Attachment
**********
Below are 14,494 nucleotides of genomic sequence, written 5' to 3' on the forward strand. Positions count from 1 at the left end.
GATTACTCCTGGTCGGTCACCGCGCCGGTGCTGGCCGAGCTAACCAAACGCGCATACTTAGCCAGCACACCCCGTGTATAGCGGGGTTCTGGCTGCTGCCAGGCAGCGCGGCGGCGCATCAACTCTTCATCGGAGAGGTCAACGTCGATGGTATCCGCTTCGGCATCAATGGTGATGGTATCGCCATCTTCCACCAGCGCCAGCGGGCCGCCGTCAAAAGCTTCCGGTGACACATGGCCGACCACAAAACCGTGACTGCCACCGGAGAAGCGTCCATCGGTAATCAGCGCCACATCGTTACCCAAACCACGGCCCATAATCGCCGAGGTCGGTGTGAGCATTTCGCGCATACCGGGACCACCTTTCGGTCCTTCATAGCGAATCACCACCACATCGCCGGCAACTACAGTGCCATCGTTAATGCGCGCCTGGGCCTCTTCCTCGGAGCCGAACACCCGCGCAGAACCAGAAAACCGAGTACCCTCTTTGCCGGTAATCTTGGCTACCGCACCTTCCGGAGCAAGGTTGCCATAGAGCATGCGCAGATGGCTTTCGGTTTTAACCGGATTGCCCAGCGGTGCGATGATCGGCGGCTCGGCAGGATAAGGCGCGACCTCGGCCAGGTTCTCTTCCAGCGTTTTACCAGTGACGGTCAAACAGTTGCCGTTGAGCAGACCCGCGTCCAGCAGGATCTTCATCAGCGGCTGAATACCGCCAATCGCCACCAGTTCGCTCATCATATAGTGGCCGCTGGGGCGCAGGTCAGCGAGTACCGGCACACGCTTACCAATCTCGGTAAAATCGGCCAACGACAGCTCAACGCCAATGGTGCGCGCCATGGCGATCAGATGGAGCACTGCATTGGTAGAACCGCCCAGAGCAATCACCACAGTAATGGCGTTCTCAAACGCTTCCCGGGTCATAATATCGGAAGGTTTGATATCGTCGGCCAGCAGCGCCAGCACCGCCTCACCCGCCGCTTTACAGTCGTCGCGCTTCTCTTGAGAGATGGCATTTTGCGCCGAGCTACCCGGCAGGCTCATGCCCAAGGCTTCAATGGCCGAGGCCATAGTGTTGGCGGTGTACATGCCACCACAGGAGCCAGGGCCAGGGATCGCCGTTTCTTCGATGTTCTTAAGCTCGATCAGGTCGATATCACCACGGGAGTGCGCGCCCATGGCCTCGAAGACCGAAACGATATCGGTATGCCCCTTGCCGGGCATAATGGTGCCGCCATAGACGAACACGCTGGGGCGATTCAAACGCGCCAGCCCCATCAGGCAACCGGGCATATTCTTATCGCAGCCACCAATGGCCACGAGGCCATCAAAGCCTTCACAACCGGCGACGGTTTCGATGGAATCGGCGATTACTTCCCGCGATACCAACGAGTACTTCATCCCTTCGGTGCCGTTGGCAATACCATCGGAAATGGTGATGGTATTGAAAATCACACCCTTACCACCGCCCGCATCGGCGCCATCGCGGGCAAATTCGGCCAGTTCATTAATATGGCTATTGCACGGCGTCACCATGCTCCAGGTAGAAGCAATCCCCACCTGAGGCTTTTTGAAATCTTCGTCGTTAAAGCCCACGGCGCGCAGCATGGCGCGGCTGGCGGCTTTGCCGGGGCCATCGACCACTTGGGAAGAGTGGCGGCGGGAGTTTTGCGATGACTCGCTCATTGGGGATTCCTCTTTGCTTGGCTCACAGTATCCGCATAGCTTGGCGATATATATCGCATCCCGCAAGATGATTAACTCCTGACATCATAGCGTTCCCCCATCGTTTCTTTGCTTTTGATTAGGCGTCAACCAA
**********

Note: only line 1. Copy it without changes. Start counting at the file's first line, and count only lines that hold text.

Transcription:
Below are 14,494 nucleotides of genomic sequence, written 5' to 3' on the forward strand. Positions count from 1 at the left end.